When Henry VIII dissolved the Priory and hospital of Our Blessed Lady, commonly called St Mary Spital, he took their land and apportioned it at his own discretion. Seeing that the military were in need of a permanent site on which to practice defence, he offered the southern acres to their Company. John Stow, on his travels around the City in 1598 noticed that the ground 'being inclosed with a brick wall, serveth to be an artillery yard, whereunto the gunners of the Tower do weekly repair, namely, every Thursday; and there levelling certain brass pieces of the great artillery against a butt of earth, made for that purpose, they discharge them for their exercise.' Although the ground was often referred to as 'Artillery Yard' its complete name was 'Tasel Close Artillery Yard' from it being laid out on the site of a field for growing teasels which the Huguenot weavers of Spitalfield used for combing their materials.
All that, however, is long past and Artillery Passage retains none of its regimented military acquaintances. It is a most intriguing place with a colourful array of signboards hanging overhead from the rows of shops, like flags on a royal occasion. Here there are is an ample selection of purveyors of a variety of foodstuffs, predominantly of Asian origin. There are two Indian grocers, a sandwich bar, various other eating establishments, and when you have sampled and noshed to your heats content there is the convenient dentist to clean the residue from your choppers
The Artillery Company abandoned the site in 1642 when the present street layout was formed. Gun House, on the corner of Sandy's Row stands as a further memorial to the artillery practice ground and Artillery Lane leading off the Row has the tributaries of Gun Street and Fort Street.
Between about 1240 and 1538 a large site reaching from Fleet Street down to the bank of the Thames was occupied by the Monastery of the Carmelite Friars - or White Friars as they became more commonly called. Ashentree Court stands on the site of one of the cloisters of the Monastery where the Friars would spend certain times of the day in leisurely walking. The Court is now a cul-de-sac but in the time of the Monastery the area was laid out in a quadrangle, probably surrounding a fountain and lawns.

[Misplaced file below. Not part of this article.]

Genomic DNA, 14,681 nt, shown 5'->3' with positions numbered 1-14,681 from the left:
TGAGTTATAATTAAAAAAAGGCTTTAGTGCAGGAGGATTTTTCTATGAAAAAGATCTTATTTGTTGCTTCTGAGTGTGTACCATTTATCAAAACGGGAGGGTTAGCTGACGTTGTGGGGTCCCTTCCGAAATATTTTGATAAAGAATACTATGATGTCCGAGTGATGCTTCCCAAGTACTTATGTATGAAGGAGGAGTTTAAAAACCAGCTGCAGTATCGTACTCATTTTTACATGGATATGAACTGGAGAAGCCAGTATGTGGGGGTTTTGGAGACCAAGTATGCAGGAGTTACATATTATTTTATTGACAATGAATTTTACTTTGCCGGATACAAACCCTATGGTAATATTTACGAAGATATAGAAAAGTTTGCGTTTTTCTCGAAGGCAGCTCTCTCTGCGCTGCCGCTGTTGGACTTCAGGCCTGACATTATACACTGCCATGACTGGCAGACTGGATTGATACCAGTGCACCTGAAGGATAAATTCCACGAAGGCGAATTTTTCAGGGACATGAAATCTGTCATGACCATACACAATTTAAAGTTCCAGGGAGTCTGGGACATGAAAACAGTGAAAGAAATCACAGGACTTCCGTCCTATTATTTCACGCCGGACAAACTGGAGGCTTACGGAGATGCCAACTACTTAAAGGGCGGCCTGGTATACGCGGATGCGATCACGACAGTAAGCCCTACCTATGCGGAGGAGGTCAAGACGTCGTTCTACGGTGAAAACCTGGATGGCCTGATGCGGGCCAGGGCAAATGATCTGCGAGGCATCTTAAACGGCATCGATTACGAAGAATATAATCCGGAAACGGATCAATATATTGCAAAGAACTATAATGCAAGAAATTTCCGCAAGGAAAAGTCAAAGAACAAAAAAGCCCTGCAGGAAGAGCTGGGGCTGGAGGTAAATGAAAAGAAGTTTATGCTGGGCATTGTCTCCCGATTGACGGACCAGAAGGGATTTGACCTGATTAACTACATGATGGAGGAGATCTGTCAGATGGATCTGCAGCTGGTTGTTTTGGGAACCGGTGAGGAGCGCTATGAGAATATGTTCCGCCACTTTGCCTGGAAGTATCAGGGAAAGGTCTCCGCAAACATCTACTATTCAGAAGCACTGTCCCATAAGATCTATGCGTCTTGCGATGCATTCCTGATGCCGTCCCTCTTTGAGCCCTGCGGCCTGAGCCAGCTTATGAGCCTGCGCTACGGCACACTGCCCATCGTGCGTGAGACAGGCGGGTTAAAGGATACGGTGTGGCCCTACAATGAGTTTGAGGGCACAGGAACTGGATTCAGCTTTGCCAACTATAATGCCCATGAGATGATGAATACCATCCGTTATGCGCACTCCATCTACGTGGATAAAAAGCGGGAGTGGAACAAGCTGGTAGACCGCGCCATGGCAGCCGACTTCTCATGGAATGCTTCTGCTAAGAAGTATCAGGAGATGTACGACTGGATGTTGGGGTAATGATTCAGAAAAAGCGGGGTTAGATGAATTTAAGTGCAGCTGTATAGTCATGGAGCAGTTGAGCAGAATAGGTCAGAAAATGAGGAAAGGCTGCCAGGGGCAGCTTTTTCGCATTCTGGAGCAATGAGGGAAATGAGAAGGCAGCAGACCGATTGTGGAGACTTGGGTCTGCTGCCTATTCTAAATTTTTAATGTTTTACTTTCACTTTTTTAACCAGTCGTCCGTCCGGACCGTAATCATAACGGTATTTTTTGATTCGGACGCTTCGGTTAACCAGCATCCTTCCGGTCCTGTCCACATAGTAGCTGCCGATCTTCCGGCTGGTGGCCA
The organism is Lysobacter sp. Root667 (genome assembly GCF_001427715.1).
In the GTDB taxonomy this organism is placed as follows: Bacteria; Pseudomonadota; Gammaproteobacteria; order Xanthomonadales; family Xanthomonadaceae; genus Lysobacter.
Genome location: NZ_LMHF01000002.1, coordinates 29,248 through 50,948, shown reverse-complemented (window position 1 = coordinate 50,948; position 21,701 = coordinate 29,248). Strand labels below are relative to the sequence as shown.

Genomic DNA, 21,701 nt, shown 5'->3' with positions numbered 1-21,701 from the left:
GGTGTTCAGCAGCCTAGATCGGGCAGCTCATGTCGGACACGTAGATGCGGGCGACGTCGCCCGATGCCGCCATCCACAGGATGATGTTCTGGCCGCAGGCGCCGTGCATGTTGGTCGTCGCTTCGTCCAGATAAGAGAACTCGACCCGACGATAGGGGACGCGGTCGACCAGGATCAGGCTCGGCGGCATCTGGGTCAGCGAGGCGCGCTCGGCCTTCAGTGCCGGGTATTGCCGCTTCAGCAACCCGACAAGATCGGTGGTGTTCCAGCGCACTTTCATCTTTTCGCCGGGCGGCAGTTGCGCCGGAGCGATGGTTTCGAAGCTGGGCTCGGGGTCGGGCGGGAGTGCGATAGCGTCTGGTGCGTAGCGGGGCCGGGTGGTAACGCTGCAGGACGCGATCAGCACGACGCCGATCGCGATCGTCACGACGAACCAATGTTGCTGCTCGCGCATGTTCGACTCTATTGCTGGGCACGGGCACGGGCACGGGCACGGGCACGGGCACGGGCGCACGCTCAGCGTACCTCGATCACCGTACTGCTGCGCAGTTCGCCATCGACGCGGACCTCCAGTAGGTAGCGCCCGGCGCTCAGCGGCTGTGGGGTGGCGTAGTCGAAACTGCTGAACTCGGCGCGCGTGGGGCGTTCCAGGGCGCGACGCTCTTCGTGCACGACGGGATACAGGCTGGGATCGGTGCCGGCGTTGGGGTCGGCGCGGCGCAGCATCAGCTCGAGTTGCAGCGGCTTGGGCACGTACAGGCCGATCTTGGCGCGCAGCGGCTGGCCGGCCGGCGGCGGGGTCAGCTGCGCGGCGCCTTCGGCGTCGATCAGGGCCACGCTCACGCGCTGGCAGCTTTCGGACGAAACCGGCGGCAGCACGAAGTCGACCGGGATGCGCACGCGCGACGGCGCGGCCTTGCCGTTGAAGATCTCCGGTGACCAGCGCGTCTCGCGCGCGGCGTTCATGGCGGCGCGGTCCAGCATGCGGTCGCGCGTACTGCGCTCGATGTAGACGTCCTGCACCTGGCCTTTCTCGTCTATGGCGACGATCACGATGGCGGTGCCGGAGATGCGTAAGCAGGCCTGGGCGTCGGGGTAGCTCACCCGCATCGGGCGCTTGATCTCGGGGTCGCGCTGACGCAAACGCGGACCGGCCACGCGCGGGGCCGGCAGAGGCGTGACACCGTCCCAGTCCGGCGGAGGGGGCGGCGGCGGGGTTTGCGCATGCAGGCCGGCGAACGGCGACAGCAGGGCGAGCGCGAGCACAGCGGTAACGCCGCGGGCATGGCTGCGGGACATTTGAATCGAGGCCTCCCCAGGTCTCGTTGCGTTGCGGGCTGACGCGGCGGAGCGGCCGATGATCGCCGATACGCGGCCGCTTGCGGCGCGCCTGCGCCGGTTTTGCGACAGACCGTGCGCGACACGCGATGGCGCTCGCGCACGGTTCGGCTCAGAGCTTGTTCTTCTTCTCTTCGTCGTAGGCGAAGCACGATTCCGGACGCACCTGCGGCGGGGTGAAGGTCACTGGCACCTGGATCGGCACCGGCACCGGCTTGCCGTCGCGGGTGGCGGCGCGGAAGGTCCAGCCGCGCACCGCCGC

This little Court is interesting but not prettily so; it is not a place to wander, wallowing in the delights of shear exquisite scenery - on the contrary. At the northern end, about the position of the Monastery dormitory, is a tall modern building faced with glazed bricks. On the west side is a dirty old white brick building sporting all the obvious signs of abandonment, and above, trees are beginning to sprout from the brickwork of the upper floors. Ashentree Court is a neglected sorrowful sight but in its present state is closely in keeping with its similarly untended neighbours.
Without enlightenment concerning its roots, the name of Austin Friars opens up all sorts of mind-clamping explorations, but quite simply it is an ages old corruption stemming from the Augustinian Friary founded in 1253 by Humphrey Bohun, Earl of Hereford. Commonly known as the 'begging friars' their community rapidly established itself as one of the wealthiest religious houses in the City and the church was adorned with the most splendid array of monuments. Chronicler, John Stow was most impressed with the steeple: 'a most fine spired steeple, small, high, and straight, I have not seen the like.' But this was not the original steeple - that, Stow informs us, 'was overthrown by a tempest of wind in the year 1362, but was raised of new, and now it standeth, to the beautifying of the city.'